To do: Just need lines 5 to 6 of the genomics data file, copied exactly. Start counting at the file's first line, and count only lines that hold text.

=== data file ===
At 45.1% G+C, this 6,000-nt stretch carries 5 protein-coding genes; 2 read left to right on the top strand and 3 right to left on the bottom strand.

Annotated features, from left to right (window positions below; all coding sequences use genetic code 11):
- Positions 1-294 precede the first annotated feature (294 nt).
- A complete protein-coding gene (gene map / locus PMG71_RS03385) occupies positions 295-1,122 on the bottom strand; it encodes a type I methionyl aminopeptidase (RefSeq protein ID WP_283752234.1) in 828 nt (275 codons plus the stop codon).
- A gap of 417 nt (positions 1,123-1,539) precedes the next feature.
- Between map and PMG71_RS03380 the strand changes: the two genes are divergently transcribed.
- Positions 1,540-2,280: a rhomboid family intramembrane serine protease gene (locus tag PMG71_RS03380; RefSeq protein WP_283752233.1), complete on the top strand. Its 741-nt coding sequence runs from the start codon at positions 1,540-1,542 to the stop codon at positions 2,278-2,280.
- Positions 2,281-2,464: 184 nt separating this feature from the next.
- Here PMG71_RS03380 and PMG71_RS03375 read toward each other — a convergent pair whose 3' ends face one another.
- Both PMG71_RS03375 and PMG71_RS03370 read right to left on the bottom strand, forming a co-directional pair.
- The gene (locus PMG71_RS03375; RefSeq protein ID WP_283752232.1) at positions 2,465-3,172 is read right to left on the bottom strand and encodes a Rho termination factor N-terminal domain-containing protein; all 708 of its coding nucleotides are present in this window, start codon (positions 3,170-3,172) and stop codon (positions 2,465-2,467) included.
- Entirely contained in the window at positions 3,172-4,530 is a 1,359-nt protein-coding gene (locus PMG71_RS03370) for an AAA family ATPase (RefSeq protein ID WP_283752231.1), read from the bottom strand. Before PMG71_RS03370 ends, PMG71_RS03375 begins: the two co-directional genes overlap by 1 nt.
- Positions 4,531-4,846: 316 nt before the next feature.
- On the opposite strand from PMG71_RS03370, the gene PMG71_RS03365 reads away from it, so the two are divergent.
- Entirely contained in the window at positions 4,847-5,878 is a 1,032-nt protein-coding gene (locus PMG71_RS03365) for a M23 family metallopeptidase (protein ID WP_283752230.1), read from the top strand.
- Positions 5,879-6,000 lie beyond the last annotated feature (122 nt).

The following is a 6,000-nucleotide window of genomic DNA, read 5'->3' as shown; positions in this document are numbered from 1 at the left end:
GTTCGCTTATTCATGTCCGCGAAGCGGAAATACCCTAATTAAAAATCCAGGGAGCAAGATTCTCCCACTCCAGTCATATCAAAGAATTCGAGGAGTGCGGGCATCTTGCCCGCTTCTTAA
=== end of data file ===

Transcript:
- A gap of 417 nt (positions 1,123-1,539) precedes the next feature.
- Between map and PMG71_RS03380 the strand changes: the two genes are divergently transcribed.